Volvo to start assembling cars in India by year-end

Volvo to start assembling cars in India by year-end

Mumbai: Swedish luxury car company Volvo Auto India Pvt. Ltd on Thursday said it will commence local assembly operations in India by the end of this year as it seeks to make deeper inroads and double its share in the country’s small but fast expanding luxury car market that is expected to advance at a fast clip on the back of strong economic growth, better sentiments and the impending goods and services tax (GST).

Volvo has been selling cars in India since 2010 but, unlike German rivals, Mercedes Benz AG, BMW AG and Audi AG, it has been importing them instead of assembling them locally.

“We had two years of solid growth that were driven by the new models and, therefore, we thought it was time to commence local operations,” said Tom von Bonsdorf in an interview, pointing that the company envisages to double its share in the luxury segment to 10% by 2020.

Albeit on a low base compared to its German rivals, Volvo cars sales in India advanced to 1,600 units in 2016 compared to 1,423 units in the previous year. It expects sales to advance 25% to 2,000 units this year over the year-ago period. It has seen sales jump to 35% in the first four months of the current calendar year.

Volvo’s car assembly operations will be located near Bengaluru and focus on models based on Volvo’s SPA’s modular vehicle architecture. The XC 90, a premium SUV model, will be the first model to be assembled locally. The company has modified its existing truck plant to accommodate the assembly unit. The XC 90 would be followed by other models at a later stage, said Bonsdorf .

Volvo Cars is working together with Volvo Group India, the truck, bus, construction equipment and Penta engines manufacturer, and will make use of Volvo Group India’s existing infrastructure and production licences near Bengaluru. Bonsdorf declined to comment on the investment or the capacity of the upcoming unit.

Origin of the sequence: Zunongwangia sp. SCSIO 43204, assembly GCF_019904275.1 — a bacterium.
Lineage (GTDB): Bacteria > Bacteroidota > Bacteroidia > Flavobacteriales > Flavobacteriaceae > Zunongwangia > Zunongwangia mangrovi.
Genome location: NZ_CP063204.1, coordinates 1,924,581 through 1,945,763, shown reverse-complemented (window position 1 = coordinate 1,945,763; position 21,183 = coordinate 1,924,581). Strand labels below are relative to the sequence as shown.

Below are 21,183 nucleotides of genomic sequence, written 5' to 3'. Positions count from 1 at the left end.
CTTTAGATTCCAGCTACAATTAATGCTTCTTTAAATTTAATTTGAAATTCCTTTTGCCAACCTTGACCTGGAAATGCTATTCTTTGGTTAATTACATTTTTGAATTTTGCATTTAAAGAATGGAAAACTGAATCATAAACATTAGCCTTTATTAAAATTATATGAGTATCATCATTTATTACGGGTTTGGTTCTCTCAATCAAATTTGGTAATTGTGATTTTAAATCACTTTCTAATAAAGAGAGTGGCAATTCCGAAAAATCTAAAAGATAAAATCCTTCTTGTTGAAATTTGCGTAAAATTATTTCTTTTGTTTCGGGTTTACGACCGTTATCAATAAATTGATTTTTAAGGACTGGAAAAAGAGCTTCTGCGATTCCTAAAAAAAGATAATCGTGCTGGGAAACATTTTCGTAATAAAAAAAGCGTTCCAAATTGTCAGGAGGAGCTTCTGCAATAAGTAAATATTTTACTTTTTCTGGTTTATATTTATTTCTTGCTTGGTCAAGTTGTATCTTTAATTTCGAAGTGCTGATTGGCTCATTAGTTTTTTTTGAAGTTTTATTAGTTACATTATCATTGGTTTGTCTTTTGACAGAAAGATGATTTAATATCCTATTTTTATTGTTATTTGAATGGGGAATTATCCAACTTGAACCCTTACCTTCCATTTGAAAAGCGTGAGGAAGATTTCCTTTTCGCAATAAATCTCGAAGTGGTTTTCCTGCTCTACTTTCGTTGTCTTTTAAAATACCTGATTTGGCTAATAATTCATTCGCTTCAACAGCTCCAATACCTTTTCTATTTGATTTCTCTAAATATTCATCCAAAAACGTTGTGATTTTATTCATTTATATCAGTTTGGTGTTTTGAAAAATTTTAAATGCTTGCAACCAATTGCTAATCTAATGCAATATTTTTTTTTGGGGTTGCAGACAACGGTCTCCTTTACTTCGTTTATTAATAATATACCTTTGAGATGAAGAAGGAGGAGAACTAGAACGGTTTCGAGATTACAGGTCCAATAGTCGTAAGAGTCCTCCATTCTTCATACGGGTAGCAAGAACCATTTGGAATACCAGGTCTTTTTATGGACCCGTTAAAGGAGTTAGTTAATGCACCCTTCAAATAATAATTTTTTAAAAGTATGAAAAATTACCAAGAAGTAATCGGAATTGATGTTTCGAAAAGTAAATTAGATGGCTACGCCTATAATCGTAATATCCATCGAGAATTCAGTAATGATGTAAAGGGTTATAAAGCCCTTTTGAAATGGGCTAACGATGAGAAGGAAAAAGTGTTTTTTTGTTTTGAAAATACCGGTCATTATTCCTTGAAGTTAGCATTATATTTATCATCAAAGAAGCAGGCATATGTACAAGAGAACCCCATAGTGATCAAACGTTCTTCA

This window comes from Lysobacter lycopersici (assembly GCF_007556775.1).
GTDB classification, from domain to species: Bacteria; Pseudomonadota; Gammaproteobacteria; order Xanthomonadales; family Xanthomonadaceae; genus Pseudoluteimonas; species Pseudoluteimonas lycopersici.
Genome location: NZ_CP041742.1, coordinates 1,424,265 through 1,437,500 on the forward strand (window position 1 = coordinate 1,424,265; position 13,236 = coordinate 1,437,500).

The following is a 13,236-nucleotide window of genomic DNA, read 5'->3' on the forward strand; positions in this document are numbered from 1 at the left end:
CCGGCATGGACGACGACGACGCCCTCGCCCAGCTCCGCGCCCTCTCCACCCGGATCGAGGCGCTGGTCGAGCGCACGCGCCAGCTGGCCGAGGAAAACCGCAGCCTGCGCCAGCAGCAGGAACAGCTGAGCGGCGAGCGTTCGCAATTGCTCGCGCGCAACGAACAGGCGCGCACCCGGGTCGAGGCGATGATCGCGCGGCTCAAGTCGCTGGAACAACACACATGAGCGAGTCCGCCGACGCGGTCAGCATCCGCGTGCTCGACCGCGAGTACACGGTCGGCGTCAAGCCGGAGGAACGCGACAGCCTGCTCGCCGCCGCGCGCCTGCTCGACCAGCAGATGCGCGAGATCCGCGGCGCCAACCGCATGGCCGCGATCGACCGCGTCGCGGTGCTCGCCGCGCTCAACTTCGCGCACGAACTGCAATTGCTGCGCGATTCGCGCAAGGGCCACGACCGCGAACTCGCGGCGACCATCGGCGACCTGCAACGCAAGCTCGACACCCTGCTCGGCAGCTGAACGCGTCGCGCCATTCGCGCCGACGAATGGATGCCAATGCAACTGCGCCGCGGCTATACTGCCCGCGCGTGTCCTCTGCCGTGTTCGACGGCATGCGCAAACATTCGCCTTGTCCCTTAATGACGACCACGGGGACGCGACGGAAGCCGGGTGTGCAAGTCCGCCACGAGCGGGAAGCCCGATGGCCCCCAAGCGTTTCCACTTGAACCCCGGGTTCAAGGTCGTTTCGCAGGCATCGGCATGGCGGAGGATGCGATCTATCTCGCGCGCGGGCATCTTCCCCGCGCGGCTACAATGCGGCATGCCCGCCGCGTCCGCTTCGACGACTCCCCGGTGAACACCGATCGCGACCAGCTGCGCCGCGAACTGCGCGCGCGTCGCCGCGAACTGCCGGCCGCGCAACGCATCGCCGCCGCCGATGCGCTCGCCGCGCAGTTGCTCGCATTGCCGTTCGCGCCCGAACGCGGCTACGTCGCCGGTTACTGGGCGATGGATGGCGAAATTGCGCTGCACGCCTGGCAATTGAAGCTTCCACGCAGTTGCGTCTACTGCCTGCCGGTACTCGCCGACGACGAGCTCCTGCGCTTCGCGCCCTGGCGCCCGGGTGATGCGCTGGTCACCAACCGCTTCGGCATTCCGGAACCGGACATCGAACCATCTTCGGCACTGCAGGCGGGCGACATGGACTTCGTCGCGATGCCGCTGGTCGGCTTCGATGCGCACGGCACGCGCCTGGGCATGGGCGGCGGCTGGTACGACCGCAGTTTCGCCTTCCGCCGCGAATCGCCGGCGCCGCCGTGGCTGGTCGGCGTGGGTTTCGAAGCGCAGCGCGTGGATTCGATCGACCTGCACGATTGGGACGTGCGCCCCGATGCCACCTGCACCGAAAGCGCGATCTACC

Volvo currently sells nine luxury models in India, including sports sedan Volvo S60, performance sedan Volvo S60 Polestar, premium sedan Volvo S60 Cross Country and luxury hatchback Volvo V40. All the models are imported. India levies a duty of 120% on imported cars, and 60% on completely knocked down kits. But Volvo is unlikely to cut prices of models even after the local assembly, said Bonsdorf.

“We don’t see big adjustments in prices as the models are already priced competitively,” he said.

Volvo plans to launch the V 90 Cross Country in August and the new XC 60, which has already been launched globally, in the last quarter of the current calendar year.

Sales of luxury cars in India slowed over the past three years, which were marked by a ban on the sale of diesel cars in Delhi in 2015 and demonetisation of high-value banknotes in November 2016. In 2016, sales contracted 4.24% from a year earlier to 33,279 units, according to market researcher IHS Markit. The firm estimates that the market will expand by more than 10% in 2017, the fastest in three years, and 42% and 21% in 2018 and 2019, respectively.

“Starting vehicle assembly in India is an important step for Volvo Cars as we aim to grow our sales in this fast-growing market and double our market share in the luxury segment in coming years,” said Håkan Samuelsson, president and chief executive officer of Volvo Cars, in a statement.